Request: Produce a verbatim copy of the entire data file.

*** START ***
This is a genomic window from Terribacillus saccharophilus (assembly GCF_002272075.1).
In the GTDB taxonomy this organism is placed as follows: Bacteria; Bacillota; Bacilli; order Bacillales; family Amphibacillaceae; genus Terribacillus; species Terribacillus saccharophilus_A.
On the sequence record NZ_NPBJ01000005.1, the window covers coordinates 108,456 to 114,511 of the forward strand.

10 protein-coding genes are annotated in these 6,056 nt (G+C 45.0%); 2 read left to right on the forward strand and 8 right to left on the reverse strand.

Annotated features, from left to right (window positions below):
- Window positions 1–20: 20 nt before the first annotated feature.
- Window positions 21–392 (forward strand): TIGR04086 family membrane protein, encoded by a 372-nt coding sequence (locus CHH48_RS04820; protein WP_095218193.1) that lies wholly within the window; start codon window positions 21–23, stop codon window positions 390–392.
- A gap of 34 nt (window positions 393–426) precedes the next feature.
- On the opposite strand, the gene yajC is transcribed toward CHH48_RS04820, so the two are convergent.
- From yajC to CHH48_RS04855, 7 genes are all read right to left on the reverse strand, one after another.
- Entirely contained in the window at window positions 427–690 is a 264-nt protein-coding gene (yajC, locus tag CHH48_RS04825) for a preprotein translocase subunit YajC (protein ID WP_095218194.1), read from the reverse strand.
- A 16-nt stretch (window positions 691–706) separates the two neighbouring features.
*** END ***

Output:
This is a genomic window from Terribacillus saccharophilus (assembly GCF_002272075.1).
In the GTDB taxonomy this organism is placed as follows: Bacteria; Bacillota; Bacilli; order Bacillales; family Amphibacillaceae; genus Terribacillus; species Terribacillus saccharophilus_A.
On the sequence record NZ_NPBJ01000005.1, the window covers coordinates 108,456 to 114,511 of the forward strand.

10 protein-coding genes are annotated in these 6,056 nt (G+C 45.0%); 2 read left to right on the forward strand and 8 right to left on the reverse strand.

Annotated features, from left to right (window positions below):
- Window positions 1–20: 20 nt before the first annotated feature.
- Window positions 21–392 (forward strand): TIGR04086 family membrane protein, encoded by a 372-nt coding sequence (locus CHH48_RS04820; protein WP_095218193.1) that lies wholly within the window; start codon window positions 21–23, stop codon window positions 390–392.
- A gap of 34 nt (window positions 393–426) precedes the next feature.
- On the opposite strand, the gene yajC is transcribed toward CHH48_RS04820, so the two are convergent.
- From yajC to CHH48_RS04855, 7 genes are all read right to left on the reverse strand, one after another.
- Entirely contained in the window at window positions 427–690 is a 264-nt protein-coding gene (yajC, locus tag CHH48_RS04825) for a preprotein translocase subunit YajC (protein ID WP_095218194.1), read from the reverse strand.
- A 16-nt stretch (window positions 691–706) separates the two neighbouring features.